2014 election date announced

Last updated 16:17 10/03/2014

Relevant offers

Politics

Collins sacking a good start, hacker Smacking ban's 'suicide link' Chinese minister's mystery visit Flip-flopping key to hold on to power Beehive Live: Back on the horse Collins' axing unavoidable in the end If I was Prime Minister . . . Axe to fall on soaring ministry travel costs Pre-election promises underwhelming The secret diary of . . . the leaders' debate

The general election will be held on September 20, Prime Minister John Key has announced.

Key said he called the governor-general to advise him of the date yesterday.

Holding the election in September would allow whoever is prime minister to attend the G-20 summit in Brisbane in November.

Punters on the Victoria University prediction website iPredict had favoured a September election in recent days, although September 27 was the most likely until early this afternoon.

Key said he had wanted to announce the election before his trip to China next week.

National would campaign hard on its record rebuilding Christchurch, an improving economy and protecting the most vulnerable.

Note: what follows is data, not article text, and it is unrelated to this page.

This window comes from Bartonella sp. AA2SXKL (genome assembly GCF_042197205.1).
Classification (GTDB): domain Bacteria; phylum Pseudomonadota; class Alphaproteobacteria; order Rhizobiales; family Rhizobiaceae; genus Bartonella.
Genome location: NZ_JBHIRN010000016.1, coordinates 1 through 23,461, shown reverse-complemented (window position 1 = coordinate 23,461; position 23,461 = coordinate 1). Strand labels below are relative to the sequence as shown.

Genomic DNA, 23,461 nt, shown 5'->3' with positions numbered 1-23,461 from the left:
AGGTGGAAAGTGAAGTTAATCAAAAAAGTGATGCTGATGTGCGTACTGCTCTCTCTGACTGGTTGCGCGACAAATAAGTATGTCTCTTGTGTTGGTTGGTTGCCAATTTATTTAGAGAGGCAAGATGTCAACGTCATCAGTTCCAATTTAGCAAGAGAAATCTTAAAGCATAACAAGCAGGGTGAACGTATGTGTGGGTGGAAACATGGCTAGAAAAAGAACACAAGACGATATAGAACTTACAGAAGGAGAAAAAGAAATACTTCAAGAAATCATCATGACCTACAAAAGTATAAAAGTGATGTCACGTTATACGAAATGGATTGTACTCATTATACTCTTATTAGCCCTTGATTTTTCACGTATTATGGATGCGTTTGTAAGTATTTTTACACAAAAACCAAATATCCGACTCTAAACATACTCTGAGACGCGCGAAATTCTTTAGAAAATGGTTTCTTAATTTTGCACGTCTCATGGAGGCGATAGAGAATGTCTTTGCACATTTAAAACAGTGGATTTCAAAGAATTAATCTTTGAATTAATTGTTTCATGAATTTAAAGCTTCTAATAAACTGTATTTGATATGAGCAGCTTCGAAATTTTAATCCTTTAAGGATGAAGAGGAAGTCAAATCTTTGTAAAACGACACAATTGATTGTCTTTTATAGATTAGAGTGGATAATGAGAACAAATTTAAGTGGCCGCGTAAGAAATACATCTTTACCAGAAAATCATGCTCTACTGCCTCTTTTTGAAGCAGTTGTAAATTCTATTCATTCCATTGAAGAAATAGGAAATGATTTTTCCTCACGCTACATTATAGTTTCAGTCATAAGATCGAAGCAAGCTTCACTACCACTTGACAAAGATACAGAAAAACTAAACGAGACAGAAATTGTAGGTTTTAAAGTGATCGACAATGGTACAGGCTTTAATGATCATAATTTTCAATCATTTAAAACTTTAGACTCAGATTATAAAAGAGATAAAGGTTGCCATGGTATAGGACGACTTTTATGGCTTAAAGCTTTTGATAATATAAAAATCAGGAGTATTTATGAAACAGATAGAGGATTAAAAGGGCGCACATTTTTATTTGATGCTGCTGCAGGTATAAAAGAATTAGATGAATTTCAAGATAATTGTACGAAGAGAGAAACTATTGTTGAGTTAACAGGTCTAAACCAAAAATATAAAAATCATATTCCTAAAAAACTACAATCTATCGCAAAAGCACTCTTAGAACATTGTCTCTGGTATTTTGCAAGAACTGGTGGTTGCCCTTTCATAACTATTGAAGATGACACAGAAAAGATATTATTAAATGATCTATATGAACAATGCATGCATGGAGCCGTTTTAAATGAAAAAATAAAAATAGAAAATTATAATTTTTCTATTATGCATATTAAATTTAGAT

New Zealand's progress in recent years had not happened by accident, he said.

The campaign would be on National's track record, on new initiatives such as its education plan, and that National was "very much in touch" with what New Zealanders wanted.

Key will make a speech about the future of the New Zealand flag tomorrow, but he declined to say whether a referendum would be held with the election, saying he didn't want the reporters to open all of their presents today.

Some world leaders had expressed an interest in visiting New Zealand around the time of the G-20, however this would not be practical during an election campaign, Key said.

October was not suitable as it could take weeks to form a coalition, Key said.

His personal view was that elections should permanently move to a "September to September" cycle as international summits tended to be held in November.

The time it took for coalition agreements to be struck meant the House could be required to sit in January, he said. 

Ad Feedback

- The Dominion Post

Comments

Special offers
Opinion poll

Where do you stand on political coat-tail riding?

If it gets marginalised voices into Parliament, I'm for it.

I'm against it - if you don't get the votes, you shouldn't be there.

It's just part of the political game.

Vote Result

Related story: Voters reject riding on the coat-tails

Featured Promotions

Sponsored Content